St Alfege’s Church Tower…

…in a parallel universe. An alternative world where, during the building of an alternative Nicholas Hawksmoor church in an alternative Greenwich, the cash didn’t run out when they got to the roof.

It goes like this. The magnificent St Alfeges – the church of the Tudor Court, of Thomas Tallis, of Samuel Pepys, gradually fell to pieces when Royalty abandoned Greenwich and though it was occasionally patched up, it finally got so bad that on one particular dark and stormy night in 1710 the nave fell in.

Greenwich by now was quite poor and the parishioners petitioned for some of the Coal Tax, which they’d been paying for the past 40 years to pay for the rebuilding of St Pauls Cathedral after the Great Fire, to be given to them for a new church. They got their way – but the act passed in 1711 for fifty new London churches underestimated the cost of a large government building project (sound familiar?)

Certainly there wasn’t enough in the coffers for St Alfeges to have Nicholas Hawksmoor’s designs built exactly as he wanted them. The governors took the plans for the main, classical-style building but, after shaking the parish piggy bank as hard as they could, sent the tower/steeple plans back.

Hawksmoor stuffed the tower plans back in his pocket, shrugged and went on to the next project. In a spot of masterly architectural recycling, when he got the commission for St George’s In The East, he dusted off the plans for St Alfege’s, added and subtracted a few bits and bobs and passed them off as brand new. So it could be said that the splendid Shadwell church has Greenwich’s cast-off tower. Or, more depressingly, that The East End could afford a steeple when we could only press snotty noses against the glass of Hawksmoor’s shop window.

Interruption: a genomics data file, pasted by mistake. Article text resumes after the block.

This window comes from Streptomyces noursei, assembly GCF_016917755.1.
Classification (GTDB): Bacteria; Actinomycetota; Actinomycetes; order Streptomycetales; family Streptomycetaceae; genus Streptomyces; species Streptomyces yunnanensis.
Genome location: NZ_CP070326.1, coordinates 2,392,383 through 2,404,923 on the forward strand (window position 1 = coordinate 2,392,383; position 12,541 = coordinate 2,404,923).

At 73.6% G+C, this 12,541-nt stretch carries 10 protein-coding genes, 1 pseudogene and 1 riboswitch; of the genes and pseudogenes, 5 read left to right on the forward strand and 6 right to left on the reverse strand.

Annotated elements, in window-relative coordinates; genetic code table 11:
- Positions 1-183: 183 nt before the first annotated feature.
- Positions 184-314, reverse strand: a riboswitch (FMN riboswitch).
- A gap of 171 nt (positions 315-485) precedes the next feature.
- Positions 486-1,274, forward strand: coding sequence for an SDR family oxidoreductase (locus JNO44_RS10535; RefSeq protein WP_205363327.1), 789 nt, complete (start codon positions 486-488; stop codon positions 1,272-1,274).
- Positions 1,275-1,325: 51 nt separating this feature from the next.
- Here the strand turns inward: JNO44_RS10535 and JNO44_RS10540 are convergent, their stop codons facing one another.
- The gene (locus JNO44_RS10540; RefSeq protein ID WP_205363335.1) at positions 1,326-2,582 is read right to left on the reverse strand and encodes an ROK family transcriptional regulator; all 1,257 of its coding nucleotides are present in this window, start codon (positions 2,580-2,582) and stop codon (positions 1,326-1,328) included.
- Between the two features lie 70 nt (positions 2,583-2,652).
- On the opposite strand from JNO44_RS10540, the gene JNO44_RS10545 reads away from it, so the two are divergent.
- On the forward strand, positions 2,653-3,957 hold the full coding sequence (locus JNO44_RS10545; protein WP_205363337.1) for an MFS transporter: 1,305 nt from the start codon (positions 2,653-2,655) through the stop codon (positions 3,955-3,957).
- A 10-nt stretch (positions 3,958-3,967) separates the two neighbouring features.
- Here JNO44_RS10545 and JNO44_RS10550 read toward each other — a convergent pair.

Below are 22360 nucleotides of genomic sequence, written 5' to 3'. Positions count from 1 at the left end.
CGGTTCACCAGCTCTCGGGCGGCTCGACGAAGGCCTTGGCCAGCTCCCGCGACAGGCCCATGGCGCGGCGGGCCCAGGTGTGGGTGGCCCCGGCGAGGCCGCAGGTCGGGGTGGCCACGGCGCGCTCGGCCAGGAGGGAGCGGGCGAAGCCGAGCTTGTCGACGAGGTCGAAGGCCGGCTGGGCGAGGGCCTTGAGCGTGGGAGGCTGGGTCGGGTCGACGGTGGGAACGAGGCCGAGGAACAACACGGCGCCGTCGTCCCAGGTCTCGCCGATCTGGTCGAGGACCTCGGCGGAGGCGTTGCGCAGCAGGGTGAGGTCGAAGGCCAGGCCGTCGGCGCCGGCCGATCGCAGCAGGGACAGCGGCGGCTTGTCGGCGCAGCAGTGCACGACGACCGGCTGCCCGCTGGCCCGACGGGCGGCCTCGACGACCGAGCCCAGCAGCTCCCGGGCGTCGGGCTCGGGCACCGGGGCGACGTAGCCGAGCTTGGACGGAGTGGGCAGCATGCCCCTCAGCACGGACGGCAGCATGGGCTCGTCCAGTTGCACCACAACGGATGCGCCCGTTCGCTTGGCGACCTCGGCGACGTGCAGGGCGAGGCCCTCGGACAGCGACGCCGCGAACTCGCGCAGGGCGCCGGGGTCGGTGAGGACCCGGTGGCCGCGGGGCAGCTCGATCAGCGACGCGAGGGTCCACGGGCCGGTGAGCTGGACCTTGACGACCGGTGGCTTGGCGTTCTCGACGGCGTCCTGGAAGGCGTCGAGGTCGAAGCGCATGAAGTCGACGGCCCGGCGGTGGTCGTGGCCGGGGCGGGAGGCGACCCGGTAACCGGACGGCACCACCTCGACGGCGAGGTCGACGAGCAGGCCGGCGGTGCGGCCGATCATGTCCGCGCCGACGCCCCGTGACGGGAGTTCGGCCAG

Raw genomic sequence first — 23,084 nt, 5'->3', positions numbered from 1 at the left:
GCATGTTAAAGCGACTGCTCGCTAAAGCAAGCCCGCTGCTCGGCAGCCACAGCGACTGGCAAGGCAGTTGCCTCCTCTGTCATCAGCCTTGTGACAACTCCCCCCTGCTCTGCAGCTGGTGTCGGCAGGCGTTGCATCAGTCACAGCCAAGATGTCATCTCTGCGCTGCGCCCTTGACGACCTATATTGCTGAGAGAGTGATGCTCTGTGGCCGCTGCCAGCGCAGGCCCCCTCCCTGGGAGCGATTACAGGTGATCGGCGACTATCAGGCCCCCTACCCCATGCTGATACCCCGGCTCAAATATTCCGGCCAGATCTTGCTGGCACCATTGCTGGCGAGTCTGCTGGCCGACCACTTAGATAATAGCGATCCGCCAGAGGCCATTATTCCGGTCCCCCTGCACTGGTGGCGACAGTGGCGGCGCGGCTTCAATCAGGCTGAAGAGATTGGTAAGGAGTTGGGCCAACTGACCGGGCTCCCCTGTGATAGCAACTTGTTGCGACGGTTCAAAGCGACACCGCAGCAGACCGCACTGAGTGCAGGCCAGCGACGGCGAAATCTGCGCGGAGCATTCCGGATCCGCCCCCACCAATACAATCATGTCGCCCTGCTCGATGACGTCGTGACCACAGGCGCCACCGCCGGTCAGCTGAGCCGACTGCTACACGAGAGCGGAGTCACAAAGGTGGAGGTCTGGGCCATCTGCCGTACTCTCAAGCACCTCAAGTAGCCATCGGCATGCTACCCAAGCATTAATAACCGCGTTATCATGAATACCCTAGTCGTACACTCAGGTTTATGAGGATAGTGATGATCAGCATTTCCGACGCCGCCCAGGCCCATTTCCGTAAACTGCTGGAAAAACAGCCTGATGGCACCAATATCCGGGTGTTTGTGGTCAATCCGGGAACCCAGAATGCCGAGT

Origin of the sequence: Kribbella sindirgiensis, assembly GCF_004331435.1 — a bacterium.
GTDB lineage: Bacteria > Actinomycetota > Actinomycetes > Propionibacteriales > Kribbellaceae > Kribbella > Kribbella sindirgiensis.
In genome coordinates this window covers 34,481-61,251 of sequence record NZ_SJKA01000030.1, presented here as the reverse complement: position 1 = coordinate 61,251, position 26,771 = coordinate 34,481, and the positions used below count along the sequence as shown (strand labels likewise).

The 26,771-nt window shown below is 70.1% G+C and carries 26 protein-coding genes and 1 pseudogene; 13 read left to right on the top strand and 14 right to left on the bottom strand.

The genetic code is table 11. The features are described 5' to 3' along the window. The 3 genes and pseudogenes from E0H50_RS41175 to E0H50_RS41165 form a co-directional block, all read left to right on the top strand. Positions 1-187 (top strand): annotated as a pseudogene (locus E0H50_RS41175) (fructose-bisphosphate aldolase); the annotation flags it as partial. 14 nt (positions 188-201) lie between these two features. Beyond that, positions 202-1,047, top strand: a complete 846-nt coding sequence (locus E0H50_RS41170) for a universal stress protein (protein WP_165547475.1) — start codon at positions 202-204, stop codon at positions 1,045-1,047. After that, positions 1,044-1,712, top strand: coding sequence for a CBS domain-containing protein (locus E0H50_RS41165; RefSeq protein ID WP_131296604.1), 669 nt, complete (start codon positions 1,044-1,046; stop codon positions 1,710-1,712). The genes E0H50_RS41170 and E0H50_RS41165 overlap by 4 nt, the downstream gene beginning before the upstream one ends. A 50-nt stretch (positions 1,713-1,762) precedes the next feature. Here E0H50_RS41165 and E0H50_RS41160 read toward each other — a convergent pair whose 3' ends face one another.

Whichever, we did finally get a tower – in 1730, designed by John James. I have heard sniffy comments made about this one being too ‘fancy’ for Hawksmoor’s austere building, but me, I think it looks just fine. And it’s got a clock, so yah-boo-sucks. We all know what it looks like, so instead of a straight photo, here’s Theatre of Wine’s glorious version created for last year’s Advent Windows:

St George’s has a chequered history, especially in the 1850s when a rector introduced ‘Romish practices’ and demonstrations ensued – men with barking dogs marched into church wearing hats and smoking pipes and chucked rubbish at the altar to the sound of catcalls and horn-blowing and much Unpleasantness ensued.

Both churches came off badly in WWII. I’ll come to St Alfege’s another day, but poor old St George’s was so damaged that only the outside (a curious, slightly Italianate but nevertheless very London building) is left – inside, a post-war version squats unobtrusively behind its white stone walls.

It was a nice day yesterday so I took a little trip to see it. It’s on the south end of Cannon Street Road, about five minute’s walk from Shadwell DLR and it’s got a little park around it. If you do the same, it’s worth wandering around the area to see the remaining buildings around Cable St (and the fabulous Wilton’s Music Hall.)

One Comment to “St Alfege’s Church Tower…”

  1. [...] design was too pricey for the good burghers of Greenwich and he eventually palmed it off on St Georges in the East. Personally I actually prefer John James’s version, built 25 years later when they’d [...]